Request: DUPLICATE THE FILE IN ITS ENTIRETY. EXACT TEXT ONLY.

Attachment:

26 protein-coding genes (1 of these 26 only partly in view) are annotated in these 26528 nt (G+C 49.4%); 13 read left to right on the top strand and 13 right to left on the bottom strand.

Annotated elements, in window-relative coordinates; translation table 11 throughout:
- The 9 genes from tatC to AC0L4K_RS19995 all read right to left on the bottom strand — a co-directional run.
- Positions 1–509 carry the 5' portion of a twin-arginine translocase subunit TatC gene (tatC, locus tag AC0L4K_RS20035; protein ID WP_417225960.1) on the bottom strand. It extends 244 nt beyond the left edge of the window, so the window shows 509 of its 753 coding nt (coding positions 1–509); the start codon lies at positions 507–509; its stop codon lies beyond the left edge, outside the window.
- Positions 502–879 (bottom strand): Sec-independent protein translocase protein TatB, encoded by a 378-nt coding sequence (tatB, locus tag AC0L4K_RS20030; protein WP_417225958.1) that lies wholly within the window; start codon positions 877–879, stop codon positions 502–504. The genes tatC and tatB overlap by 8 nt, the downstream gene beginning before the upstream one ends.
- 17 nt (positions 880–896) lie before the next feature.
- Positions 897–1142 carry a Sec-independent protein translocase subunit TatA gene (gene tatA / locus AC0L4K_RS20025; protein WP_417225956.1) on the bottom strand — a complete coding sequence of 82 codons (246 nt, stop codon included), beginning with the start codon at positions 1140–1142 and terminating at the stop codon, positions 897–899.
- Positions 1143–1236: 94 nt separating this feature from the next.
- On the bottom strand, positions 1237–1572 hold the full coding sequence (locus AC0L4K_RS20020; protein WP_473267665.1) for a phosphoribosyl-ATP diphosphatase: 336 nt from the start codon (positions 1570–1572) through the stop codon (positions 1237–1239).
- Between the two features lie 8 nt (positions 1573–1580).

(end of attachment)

26 protein-coding genes (1 of these 26 only partly in view) are annotated in these 26528 nt (G+C 49.4%); 13 read left to right on the top strand and 13 right to left on the bottom strand.

Annotated elements, in window-relative coordinates; translation table 11 throughout:
- The 9 genes from tatC to AC0L4K_RS19995 all read right to left on the bottom strand — a co-directional run.
- Positions 1–509 carry the 5' portion of a twin-arginine translocase subunit TatC gene (tatC, locus tag AC0L4K_RS20035; protein ID WP_417225960.1) on the bottom strand. It extends 244 nt beyond the left edge of the window, so the window shows 509 of its 753 coding nt (coding positions 1–509); the start codon lies at positions 507–509; its stop codon lies beyond the left edge, outside the window.
- Positions 502–879 (bottom strand): Sec-independent protein translocase protein TatB, encoded by a 378-nt coding sequence (tatB, locus tag AC0L4K_RS20030; protein WP_417225958.1) that lies wholly within the window; start codon positions 877–879, stop codon positions 502–504. The genes tatC and tatB overlap by 8 nt, the downstream gene beginning before the upstream one ends.
- 17 nt (positions 880–896) lie before the next feature.
- Positions 897–1142 carry a Sec-independent protein translocase subunit TatA gene (gene tatA / locus AC0L4K_RS20025; protein WP_417225956.1) on the bottom strand — a complete coding sequence of 82 codons (246 nt, stop codon included), beginning with the start codon at positions 1140–1142 and terminating at the stop codon, positions 897–899.
- Positions 1143–1236: 94 nt separating this feature from the next.
- On the bottom strand, positions 1237–1572 hold the full coding sequence (locus AC0L4K_RS20020; protein WP_473267665.1) for a phosphoribosyl-ATP diphosphatase: 336 nt from the start codon (positions 1570–1572) through the stop codon (positions 1237–1239).
- Between the two features lie 8 nt (positions 1573–1580).